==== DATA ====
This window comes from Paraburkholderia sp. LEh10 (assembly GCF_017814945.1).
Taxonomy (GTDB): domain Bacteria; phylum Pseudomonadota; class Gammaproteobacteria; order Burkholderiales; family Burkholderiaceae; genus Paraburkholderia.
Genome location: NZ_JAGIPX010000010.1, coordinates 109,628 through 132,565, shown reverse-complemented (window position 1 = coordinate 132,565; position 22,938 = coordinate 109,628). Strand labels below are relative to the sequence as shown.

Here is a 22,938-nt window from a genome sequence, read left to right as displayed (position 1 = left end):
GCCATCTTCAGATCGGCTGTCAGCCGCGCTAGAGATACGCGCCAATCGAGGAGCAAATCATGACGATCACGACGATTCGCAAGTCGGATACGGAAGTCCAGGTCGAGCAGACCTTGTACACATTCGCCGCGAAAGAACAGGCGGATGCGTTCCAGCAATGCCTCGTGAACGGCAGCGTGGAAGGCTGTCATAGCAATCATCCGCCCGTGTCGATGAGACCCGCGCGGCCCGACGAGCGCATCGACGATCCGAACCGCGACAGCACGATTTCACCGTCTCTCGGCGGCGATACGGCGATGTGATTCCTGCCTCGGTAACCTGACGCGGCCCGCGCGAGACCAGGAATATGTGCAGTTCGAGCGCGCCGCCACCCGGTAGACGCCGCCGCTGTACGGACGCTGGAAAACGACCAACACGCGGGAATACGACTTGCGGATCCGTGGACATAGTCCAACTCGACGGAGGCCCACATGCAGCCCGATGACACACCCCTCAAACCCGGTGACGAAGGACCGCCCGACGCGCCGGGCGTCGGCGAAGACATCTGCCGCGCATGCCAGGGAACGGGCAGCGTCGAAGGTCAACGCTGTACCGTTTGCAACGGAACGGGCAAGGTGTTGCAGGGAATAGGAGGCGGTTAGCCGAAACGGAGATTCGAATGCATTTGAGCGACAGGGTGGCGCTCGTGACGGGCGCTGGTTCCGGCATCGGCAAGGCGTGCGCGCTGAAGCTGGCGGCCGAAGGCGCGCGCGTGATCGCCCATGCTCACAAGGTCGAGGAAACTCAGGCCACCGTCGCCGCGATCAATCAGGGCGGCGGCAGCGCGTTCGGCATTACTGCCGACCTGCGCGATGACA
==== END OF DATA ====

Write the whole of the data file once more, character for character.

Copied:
This window comes from Paraburkholderia sp. LEh10 (assembly GCF_017814945.1).
Taxonomy (GTDB): domain Bacteria; phylum Pseudomonadota; class Gammaproteobacteria; order Burkholderiales; family Burkholderiaceae; genus Paraburkholderia.
Genome location: NZ_JAGIPX010000010.1, coordinates 109,628 through 132,565, shown reverse-complemented (window position 1 = coordinate 132,565; position 22,938 = coordinate 109,628). Strand labels below are relative to the sequence as shown.

Here is a 22,938-nt window from a genome sequence, read left to right as displayed (position 1 = left end):
GCCATCTTCAGATCGGCTGTCAGCCGCGCTAGAGATACGCGCCAATCGAGGAGCAAATCATGACGATCACGACGATTCGCAAGTCGGATACGGAAGTCCAGGTCGAGCAGACCTTGTACACATTCGCCGCGAAAGAACAGGCGGATGCGTTCCAGCAATGCCTCGTGAACGGCAGCGTGGAAGGCTGTCATAGCAATCATCCGCCCGTGTCGATGAGACCCGCGCGGCCCGACGAGCGCATCGACGATCCGAACCGCGACAGCACGATTTCACCGTCTCTCGGCGGCGATACGGCGATGTGATTCCTGCCTCGGTAACCTGACGCGGCCCGCGCGAGACCAGGAATATGTGCAGTTCGAGCGCGCCGCCACCCGGTAGACGCCGCCGCTGTACGGACGCTGGAAAACGACCAACACGCGGGAATACGACTTGCGGATCCGTGGACATAGTCCAACTCGACGGAGGCCCACATGCAGCCCGATGACACACCCCTCAAACCCGGTGACGAAGGACCGCCCGACGCGCCGGGCGTCGGCGAAGACATCTGCCGCGCATGCCAGGGAACGGGCAGCGTCGAAGGTCAACGCTGTACCGTTTGCAACGGAACGGGCAAGGTGTTGCAGGGAATAGGAGGCGGTTAGCCGAAACGGAGATTCGAATGCATTTGAGCGACAGGGTGGCGCTCGTGACGGGCGCTGGTTCCGGCATCGGCAAGGCGTGCGCGCTGAAGCTGGCGGCCGAAGGCGCGCGCGTGATCGCCCATGCTCACAAGGTCGAGGAAACTCAGGCCACCGTCGCCGCGATCAATCAGGGCGGCGGCAGCGCGTTCGGCATTACTGCCGACCTGCGCGATGACA